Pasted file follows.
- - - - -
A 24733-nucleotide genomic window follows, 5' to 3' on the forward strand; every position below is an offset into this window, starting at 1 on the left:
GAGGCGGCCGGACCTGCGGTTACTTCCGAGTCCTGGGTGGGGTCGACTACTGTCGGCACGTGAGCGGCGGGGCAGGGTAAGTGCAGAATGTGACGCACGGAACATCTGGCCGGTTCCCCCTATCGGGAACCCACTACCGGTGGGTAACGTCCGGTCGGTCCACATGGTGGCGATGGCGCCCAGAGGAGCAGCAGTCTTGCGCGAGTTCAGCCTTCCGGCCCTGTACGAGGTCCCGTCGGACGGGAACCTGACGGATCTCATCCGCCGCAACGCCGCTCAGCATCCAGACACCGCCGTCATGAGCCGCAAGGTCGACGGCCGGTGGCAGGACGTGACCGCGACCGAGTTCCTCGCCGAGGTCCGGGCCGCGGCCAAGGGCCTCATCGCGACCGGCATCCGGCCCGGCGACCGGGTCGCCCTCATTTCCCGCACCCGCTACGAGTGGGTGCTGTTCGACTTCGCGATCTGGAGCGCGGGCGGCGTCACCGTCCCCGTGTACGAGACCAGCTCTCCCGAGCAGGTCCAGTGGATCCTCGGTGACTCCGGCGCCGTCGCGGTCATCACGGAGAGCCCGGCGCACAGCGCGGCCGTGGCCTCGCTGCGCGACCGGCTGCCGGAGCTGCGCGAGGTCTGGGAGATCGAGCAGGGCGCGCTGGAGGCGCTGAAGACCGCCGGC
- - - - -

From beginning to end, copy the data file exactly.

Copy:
A 24733-nucleotide genomic window follows, 5' to 3' on the forward strand; every position below is an offset into this window, starting at 1 on the left:
GAGGCGGCCGGACCTGCGGTTACTTCCGAGTCCTGGGTGGGGTCGACTACTGTCGGCACGTGAGCGGCGGGGCAGGGTAAGTGCAGAATGTGACGCACGGAACATCTGGCCGGTTCCCCCTATCGGGAACCCACTACCGGTGGGTAACGTCCGGTCGGTCCACATGGTGGCGATGGCGCCCAGAGGAGCAGCAGTCTTGCGCGAGTTCAGCCTTCCGGCCCTGTACGAGGTCCCGTCGGACGGGAACCTGACGGATCTCATCCGCCGCAACGCCGCTCAGCATCCAGACACCGCCGTCATGAGCCGCAAGGTCGACGGCCGGTGGCAGGACGTGACCGCGACCGAGTTCCTCGCCGAGGTCCGGGCCGCGGCCAAGGGCCTCATCGCGACCGGCATCCGGCCCGGCGACCGGGTCGCCCTCATTTCCCGCACCCGCTACGAGTGGGTGCTGTTCGACTTCGCGATCTGGAGCGCGGGCGGCGTCACCGTCCCCGTGTACGAGACCAGCTCTCCCGAGCAGGTCCAGTGGATCCTCGGTGACTCCGGCGCCGTCGCGGTCATCACGGAGAGCCCGGCGCACAGCGCGGCCGTGGCCTCGCTGCGCGACCGGCTGCCGGAGCTGCGCGAGGTCTGGGAGATCGAGCAGGGCGCGCTGGAGGCGCTGAAGACCGCCGGC